The NLC welcomes the Nature Repair Market Bill and new ‘water trigger’ changes

Date: Dec 6, 2023

Publication Type: Media Releases

Subject: Environment

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The NLC welcomes the successful passing of the Nature Repair Market Bill through the Senate.

With around half of the Northern Territory’s land mass and 85 per cent of its coastline owned by Aboriginal peoples under freehold title, and most of the remainder subject to native title, Aboriginal people in the Northern Territory are positioned to be major providers of nature repair projects.

The CEO of the NLC Mr Joe Martin-Jard said, “This Bill will be a game changer for Aboriginal people across Northern Australia. There are limited economic opportunities across the remote communities and homelands in the Northern Territory and a nature repair market will give Traditional Owners in the NLC region new ways to activate the opportunities inherent in their Land Rights”.

The NLC region has many habitats facing major threats from feral animals, weeds, and saltwater intrusion in wetland ecosystems. Without proper management and investment, they face the risk of degradation and permanent loss.

The nature repair market will make it easier for Traditional Owners to attract the investments necessary to allow them to deliver high integrity projects to address these threats.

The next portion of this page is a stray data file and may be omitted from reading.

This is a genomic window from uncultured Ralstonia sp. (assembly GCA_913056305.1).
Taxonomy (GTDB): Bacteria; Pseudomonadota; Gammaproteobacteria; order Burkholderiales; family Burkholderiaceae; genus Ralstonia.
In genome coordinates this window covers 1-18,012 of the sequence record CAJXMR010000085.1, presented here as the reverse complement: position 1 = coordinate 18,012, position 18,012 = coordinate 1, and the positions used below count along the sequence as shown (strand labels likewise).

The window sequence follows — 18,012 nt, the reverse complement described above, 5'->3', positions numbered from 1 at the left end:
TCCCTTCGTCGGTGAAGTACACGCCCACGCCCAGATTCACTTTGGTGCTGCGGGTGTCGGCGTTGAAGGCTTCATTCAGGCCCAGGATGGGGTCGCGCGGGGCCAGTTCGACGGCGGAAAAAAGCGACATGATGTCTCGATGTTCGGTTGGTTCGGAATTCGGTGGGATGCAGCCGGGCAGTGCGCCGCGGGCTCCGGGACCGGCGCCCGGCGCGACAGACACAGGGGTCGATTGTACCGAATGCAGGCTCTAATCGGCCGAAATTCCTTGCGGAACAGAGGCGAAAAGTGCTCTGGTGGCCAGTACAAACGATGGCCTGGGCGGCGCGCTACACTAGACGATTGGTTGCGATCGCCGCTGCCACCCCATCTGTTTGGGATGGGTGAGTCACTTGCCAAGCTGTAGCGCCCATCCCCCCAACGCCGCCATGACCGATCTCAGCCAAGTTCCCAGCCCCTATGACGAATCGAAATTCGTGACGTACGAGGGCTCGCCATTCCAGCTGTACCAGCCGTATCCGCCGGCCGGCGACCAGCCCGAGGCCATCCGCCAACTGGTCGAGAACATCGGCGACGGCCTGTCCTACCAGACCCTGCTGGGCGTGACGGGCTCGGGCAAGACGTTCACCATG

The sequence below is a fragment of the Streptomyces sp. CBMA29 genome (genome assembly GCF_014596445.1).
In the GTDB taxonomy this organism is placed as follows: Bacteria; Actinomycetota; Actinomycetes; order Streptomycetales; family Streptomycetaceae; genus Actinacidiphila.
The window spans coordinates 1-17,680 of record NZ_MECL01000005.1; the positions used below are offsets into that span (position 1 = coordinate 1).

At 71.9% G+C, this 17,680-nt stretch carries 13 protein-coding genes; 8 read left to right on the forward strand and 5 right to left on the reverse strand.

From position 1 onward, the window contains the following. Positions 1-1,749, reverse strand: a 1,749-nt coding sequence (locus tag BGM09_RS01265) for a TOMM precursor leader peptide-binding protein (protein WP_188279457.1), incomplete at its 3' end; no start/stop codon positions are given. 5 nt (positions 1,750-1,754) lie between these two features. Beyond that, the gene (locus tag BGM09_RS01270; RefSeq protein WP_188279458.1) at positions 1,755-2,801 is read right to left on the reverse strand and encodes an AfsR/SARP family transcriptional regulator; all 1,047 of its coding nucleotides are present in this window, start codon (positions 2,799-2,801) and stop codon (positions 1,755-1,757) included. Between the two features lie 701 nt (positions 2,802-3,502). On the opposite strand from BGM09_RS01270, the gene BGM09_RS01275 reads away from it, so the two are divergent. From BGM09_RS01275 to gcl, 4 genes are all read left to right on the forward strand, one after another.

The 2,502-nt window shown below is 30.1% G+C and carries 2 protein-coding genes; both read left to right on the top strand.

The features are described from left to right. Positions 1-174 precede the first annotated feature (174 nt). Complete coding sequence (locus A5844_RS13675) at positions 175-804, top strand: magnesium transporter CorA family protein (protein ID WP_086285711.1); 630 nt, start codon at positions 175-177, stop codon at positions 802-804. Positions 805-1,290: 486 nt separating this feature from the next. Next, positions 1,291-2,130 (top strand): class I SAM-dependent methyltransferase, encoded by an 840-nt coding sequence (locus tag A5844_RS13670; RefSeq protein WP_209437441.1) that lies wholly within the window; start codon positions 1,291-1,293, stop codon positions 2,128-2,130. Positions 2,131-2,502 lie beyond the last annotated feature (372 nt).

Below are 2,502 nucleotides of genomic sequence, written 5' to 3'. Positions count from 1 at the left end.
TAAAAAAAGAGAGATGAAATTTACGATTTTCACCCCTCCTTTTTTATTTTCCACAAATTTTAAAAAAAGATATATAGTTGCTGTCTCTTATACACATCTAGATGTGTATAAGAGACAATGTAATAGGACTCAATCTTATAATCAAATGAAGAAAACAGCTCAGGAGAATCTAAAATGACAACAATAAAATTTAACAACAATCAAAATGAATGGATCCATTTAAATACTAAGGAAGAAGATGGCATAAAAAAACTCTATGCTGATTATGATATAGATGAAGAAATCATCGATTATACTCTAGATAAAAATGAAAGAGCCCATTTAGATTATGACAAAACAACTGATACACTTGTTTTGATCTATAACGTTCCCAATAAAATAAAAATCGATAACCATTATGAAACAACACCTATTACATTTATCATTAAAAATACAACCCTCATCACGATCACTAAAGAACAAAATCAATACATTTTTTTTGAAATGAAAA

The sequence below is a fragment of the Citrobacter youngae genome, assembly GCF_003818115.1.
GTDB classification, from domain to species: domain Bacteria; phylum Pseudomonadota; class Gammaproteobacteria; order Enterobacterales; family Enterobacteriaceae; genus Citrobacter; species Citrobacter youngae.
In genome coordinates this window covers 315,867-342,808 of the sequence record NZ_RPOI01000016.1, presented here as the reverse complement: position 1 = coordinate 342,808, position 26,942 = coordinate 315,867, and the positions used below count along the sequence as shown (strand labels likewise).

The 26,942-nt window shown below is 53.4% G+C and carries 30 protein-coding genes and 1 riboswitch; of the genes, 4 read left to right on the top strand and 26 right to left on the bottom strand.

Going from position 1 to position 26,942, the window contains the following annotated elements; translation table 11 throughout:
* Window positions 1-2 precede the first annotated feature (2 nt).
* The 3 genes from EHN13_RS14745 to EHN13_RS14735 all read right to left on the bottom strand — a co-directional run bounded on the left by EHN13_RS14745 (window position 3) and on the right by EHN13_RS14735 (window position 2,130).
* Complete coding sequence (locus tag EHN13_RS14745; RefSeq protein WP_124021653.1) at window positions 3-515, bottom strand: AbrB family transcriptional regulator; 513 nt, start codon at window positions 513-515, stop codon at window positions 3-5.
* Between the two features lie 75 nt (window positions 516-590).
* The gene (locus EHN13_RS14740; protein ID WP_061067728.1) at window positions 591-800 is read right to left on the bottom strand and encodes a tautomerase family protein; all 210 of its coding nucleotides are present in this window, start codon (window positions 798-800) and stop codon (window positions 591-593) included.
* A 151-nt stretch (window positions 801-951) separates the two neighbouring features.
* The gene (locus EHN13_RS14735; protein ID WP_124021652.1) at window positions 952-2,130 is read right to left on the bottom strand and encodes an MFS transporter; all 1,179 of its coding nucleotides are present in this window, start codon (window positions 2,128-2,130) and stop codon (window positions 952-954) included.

“This legislation will empower local communities to take on new economic opportunities while ensuring a long-lasting positive impact on our environment. Creating new environmental markets will give Traditional Owners in the Northern Territory more choice in the economic opportunities they can pursue,” said Martin-Jard.

The NLC will support Traditional Owners to lead the way in the new market, in partnership with business, philanthropists and other stakeholders that are willing to invest in the protection and restoration of country.

The NLC also welcomes the passing of the changes to the ‘water trigger’ of the Environment Protection and Biodiversity Conservation Act 1999 (EPBC Act), which ensures that new unconventional gas projects will be assessed for their impact on water resources.

The existing water trigger requires a person proposing a coal seam gas or large coal mining developments that have a significant impact on water resources to refer proposals to the Commonwealth Minister for the Environment and Water for assessment and approval under the EPBC Act. The new amendment extends this requirement for all new unconventional gas extraction.

Water is a vital resource for NLC constituents – for cultural, domestic and industry needs. Our membership recognises the importance of this resource and the need to have appropriate oversight and protection of its use. The water trigger strengthens these protections.